During the pandemic, Lake Tahoe developed a “people problem”—or so a recent Guardian piece argues, describing an “influx of remote workers, second home buyers, traffic gridlock, and packed beaches,” a general overcrowding that has intensified over the past few years. The problem the article describes is a more extreme version of a familiar dynamic, with exploding real estate prices providing windfalls for longtime homeowners while increasing pressure on renters and pricing out prospective buyers. The median home price in Lake Tahoe has tripled between 2012 and 2021, exacerbating the basin’s labor shortage as locals relocate to nearby towns like Reno. On one hand, a “people problem”—a surplus of people—is another way of framing a housing shortage. With more people than housing, you can say there’s either too much of one or too little of the other; the default method for resolving that mismatch, the market, is supposed to balance supply and demand via pricing, eliminating shortages and surpluses altogether. Of course, housing doesn’t work that way. “There is a limit to how much housing can ever be constructed in the basin,” the article notes, in addition to height restrictions that preserve the natural landscape. As ever-rising prices indicate, the number of people who would like to have a place in Lake Tahoe exceeds that limit and is growing faster than the housing supply probably ever can.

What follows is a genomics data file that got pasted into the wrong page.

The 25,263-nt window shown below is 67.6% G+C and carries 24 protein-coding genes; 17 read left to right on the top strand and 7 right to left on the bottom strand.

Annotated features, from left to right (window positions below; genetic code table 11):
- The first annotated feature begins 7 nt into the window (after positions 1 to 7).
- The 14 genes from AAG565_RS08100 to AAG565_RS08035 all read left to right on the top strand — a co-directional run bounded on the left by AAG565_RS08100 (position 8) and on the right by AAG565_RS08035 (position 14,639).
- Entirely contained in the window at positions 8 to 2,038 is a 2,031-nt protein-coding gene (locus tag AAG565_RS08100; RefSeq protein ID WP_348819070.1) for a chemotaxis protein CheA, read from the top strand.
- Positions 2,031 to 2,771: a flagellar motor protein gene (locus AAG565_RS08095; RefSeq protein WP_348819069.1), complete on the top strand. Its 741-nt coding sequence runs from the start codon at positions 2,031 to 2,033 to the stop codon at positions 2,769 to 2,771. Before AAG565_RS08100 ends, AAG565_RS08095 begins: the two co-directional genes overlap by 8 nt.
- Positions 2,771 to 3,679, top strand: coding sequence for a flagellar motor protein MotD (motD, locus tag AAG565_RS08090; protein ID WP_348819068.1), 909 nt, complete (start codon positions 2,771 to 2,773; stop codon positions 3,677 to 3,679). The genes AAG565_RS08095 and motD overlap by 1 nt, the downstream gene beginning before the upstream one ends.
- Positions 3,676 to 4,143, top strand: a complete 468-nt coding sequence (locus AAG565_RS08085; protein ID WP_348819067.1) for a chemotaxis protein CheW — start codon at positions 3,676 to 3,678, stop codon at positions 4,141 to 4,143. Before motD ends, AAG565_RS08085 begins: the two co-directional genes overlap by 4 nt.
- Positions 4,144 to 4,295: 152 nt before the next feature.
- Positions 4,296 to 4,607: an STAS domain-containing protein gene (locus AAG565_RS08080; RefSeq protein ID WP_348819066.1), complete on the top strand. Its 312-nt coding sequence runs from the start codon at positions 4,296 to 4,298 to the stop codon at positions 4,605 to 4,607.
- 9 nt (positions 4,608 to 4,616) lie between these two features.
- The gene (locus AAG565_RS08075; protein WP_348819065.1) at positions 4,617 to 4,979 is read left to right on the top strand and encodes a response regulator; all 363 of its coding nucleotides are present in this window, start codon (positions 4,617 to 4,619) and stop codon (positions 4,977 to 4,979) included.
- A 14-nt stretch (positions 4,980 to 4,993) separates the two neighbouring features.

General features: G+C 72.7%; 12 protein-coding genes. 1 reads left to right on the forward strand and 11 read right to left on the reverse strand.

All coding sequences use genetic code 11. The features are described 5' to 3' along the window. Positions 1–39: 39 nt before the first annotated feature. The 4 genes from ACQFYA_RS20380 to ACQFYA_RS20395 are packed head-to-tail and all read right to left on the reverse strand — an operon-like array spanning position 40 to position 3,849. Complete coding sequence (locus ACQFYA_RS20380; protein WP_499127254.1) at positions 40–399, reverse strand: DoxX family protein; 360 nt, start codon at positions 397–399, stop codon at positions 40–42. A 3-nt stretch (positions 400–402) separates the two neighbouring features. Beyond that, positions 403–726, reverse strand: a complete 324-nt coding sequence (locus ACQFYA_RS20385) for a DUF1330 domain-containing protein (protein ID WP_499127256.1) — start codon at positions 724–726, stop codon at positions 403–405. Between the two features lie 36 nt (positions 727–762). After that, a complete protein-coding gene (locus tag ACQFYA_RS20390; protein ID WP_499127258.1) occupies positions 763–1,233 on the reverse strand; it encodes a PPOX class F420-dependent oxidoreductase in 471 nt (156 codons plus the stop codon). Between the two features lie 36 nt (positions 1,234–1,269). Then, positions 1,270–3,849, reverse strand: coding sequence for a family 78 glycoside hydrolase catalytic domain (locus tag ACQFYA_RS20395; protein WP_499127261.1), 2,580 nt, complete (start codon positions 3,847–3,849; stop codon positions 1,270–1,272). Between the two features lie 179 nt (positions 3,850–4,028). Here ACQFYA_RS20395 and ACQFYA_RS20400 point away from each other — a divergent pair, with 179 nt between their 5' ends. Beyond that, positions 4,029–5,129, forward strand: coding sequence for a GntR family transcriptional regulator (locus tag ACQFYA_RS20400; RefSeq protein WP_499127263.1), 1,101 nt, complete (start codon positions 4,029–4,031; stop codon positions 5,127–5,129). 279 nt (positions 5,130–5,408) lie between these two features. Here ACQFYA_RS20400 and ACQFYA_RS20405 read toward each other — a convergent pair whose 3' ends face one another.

Going to miss the numbers, especially as a chronic binge-r. All the more reason to check in more frequently!
I wonder if the impetus for new urban projects to be complex and primed for seamlessness comes from the fact that these sensibilities are baked into our digital technology
Interesting story about Lake Tahoe (idea for a streaming service TV show: 30's something hipster couple flees NYC during COVID for Lake Tahoe, but finds the same problems there, culture clash based hilarity ensues).
In terms of the Saudis' new crazy city, I suspect it will be a lot like the "World Cup Cities" that were recently created, documented excellently by a Youtuber: https://www.youtube.com/watch?v=d59XSzwxRlo major themes were: this has clearly been thrown together last minute and not thought out, it's totally dependent on literal army of foreign workers, incredibly expensive, and deeply tacky. Anyway reminds me of this classic short bit from the late great Robert Hughes documentary of 20th Century art The Shock of the New about Brasilia, which was once suppose to be the city of the future too: https://www.youtube.com/watch?v=he4C7gWEpEU. Remember kids, nothing dates faster than people's fantasies about the future.
"In honor of hitting issue #200 I retired the numbering system."
But kept the naming system- I hope that stays!
P.S. Huge shout for working Pere Ubu in here.